This time, Xander actually knocked on Spike's front door.
"Hi," he said when Spike thrust the door open. Xander held up the shopping bags he'd brought. "I brought you, um, lair-warming gifts."
Spike nodded in an inviting sort of way and stood aside to let Xander in.
"So what have you got there?" he asked, tugging the door shut again. He followed Xander to the back part of the store where the sleeping area was set up. There were about ten candles burning on the shelf and on the crate, making that corner of the store relatively well-lit. The area still smelled a bit funky from the broken pterey eggs, but maybe vampires didn't care about that kind of thing.
"Well, the first one's actually from Buffy." Xander tossed the bag over and watched as Spike looked inside and then, with a surprised expression, pulled out the leather duster.
"My coat." Spike held it up for a moment, staring at it with a faint frown. Then he shrugged and pulled it on. "You've been talking to the Slayer, then?"
Xander sat down on the futon, looking at Spike. With his duster restored to him, Spike looked exactly like his old self. If the shadows under his cheekbones were darker than before, it just made him look more striking and dangerous in the candlelight. Xander felt a quiet shiver, wondering for just a moment why he spent his time hanging out with vampires, slayers, witches, werewolves, and demons—all beings that could kill him without breaking a sweat.
"She sent the coat with me from LA," Xander said. "But yeah, I talked to her today. I told her about the spiny demon, and that I'm helping you hunt it. I, uh, didn't tell her about your soul."
For one thing, Xander worried that if Buffy found out Spike had a soul, it would be like Angel all over again. For another, Spike hadn't really seemed to want Buffy to know. And on some level, Xander had to agree that this should be Spike's call.
"And the librarian?" Spike asked, coming over to sit on the futon beside Xander. "Did you talk to him?"
"Yeah, first thing this morning. That was a lot easier since he's, you know, in the same time zone as us and all. He's just over in Bath—that's close, right? I told him about what the bag lady said. He said it wasn't a lot to go on, but he went through his books and found a bunch of different demons that fit the description. He couriered me some photocopies, so we can show them to the bag lady and maybe she can pick out the one she saw. Once we know what it is, Giles can help us figure out where to find it and how to kill it."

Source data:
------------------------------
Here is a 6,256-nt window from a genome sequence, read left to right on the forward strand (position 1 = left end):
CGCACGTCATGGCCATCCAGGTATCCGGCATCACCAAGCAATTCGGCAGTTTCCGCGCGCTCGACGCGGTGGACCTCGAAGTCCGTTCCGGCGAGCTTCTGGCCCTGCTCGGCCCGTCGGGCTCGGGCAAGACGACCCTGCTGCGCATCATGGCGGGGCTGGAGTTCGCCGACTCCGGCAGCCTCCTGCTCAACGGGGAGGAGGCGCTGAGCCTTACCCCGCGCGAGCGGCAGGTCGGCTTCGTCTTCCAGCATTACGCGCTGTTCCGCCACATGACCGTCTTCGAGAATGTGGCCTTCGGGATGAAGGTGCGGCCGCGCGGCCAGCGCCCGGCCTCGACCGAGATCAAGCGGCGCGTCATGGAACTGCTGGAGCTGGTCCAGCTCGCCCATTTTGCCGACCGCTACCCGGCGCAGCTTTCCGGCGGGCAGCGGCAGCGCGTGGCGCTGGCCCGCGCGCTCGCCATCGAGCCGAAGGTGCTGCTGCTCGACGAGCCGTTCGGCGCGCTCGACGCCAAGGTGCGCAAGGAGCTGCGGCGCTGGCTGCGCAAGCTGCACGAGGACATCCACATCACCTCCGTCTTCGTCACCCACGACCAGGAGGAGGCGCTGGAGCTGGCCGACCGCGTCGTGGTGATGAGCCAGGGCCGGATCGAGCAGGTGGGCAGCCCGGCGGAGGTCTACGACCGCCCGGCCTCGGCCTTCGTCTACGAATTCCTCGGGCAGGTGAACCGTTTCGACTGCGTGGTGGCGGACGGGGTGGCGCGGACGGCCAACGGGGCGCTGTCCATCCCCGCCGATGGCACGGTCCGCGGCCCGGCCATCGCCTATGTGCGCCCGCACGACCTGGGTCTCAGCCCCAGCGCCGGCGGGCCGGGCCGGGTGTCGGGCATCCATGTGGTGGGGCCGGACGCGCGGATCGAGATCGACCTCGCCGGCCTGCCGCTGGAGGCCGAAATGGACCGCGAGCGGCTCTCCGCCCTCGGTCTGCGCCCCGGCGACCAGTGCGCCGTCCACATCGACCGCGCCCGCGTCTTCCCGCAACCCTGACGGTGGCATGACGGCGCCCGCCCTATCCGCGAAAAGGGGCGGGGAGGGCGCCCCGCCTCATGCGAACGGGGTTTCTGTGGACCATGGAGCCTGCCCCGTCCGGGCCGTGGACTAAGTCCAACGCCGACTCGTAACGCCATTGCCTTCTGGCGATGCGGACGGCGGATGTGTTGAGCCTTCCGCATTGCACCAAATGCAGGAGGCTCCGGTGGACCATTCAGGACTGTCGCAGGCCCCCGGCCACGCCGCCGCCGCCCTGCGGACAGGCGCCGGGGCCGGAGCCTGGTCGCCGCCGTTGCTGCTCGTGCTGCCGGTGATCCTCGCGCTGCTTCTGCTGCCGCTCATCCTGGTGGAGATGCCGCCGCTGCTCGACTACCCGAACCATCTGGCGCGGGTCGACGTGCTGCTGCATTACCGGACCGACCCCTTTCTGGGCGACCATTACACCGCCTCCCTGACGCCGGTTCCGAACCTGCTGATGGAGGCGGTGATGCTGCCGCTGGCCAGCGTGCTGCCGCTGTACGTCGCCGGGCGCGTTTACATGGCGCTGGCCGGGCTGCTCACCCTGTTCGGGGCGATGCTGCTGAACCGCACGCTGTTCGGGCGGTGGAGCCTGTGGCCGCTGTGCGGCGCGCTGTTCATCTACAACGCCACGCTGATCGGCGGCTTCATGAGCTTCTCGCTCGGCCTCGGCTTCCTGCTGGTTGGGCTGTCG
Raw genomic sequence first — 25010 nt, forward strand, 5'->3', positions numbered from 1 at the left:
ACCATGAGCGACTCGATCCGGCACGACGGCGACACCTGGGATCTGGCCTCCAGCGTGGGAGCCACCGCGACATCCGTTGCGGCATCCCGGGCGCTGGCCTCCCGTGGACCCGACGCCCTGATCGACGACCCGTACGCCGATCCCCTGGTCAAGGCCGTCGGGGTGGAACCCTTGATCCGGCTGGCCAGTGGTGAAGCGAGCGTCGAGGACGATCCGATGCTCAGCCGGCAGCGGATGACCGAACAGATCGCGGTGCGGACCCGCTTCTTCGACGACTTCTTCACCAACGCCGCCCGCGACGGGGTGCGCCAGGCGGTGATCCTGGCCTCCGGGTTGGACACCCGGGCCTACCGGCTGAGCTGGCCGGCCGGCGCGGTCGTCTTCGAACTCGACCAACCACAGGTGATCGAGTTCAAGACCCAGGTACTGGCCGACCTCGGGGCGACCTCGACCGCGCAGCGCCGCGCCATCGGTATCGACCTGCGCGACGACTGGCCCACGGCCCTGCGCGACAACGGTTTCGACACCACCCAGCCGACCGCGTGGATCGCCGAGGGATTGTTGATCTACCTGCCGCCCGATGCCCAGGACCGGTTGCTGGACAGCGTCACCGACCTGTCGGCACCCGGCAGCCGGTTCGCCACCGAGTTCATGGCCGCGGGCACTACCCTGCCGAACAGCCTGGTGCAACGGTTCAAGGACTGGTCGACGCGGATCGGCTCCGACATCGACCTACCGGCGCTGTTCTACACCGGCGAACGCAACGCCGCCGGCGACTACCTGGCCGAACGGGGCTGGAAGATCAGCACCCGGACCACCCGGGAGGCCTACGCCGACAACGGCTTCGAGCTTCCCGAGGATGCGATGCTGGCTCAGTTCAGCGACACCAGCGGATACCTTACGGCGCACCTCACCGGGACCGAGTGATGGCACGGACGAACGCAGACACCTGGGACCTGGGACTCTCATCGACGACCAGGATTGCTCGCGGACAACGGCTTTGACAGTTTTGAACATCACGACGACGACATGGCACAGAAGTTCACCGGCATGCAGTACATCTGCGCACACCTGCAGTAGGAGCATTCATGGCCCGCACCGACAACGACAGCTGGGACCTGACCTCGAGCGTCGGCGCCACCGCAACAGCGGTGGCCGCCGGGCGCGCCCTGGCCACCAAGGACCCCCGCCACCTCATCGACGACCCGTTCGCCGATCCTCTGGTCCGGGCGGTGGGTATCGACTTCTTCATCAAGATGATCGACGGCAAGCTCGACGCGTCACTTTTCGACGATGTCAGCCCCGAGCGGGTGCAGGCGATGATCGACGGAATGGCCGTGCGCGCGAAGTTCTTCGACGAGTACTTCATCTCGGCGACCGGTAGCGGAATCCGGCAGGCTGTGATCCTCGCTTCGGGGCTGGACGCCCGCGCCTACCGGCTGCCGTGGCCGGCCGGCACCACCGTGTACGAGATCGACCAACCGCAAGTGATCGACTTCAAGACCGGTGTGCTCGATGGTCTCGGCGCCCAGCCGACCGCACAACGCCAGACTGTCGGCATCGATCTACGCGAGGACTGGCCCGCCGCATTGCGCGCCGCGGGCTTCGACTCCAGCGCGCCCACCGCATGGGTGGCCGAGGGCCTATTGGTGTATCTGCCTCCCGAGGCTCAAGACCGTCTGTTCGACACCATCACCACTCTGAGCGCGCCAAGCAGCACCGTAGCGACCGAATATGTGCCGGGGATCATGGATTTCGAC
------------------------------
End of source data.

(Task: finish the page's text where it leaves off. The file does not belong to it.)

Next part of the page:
"Hey," Spike said. "Didn't you say Red was with the librarian?"
"Yeah. But, uh, she's out of the game. Not going to be helping us." Xander held up the other bag he'd brought. "So hey, here's the present from me!"
Spike took the bag and pulled out the jar. He screwed off the top and sniffed the contents. "Pig's blood."
"Fresh from ye olde English butcher shoppe. Should hit the spot, right?"
Spike started to screw the top back on. "Thanks for the thought, but I can get my own blood."
"Come on Spike, don't be rude! I'm a guest, I brought a bottle of blood. It's like bringing a bottle of wine, for humans."
One corner of Spike's mouth quirked up. "Oh, you could bring me wine, I wouldn't say no to that."
"Come on." Xander took the jar out of Spike's hands and unscrewed the top again. "I know you're hungry. Don't mind me, I've seen you drink before."
Xander was starting to get annoyed. When did Spike get too proud to take handouts? The vampire was way too skinny. Not that Xander was worried about him, exactly—soul or not, why would he worry about a bloodsucking monster? But he knew that vampires' strength depended at least partly on the blood they drank, and if the two of them were going to go up against the spiny demon together, Xander wanted Spike as strong as possible.
Spike took a couple of sips of blood, grimacing with his human face. "There, all right? I drank some." He twisted the top back on.
"Look, I'm sorry it isn't warm, but you don't exactly have a microwave in here, do you? And it's not going to get any fresher."
"I'll have some more later. I'm not hungry right now." Spike put the jar down and stood up. "Now let's get off our arses and go find Eunice, show her the pictures."
"Wait." Xander stood up too. "Like hell you're not hungry. You're starving, Spike. What does it take to get you to accept a gift? I didn't poison it, if that's what you're worried about—I had enough chances to do that when you lived in my basement, before you even had a soul, and I didn't, did I?"
Spike scowled, and walked towards the door. "It's not that. I'll drink it later. Just let's bloody go."
"No." Xander crossed his arms and stayed put in the circle of candles. "I'm not going until you drink that blood."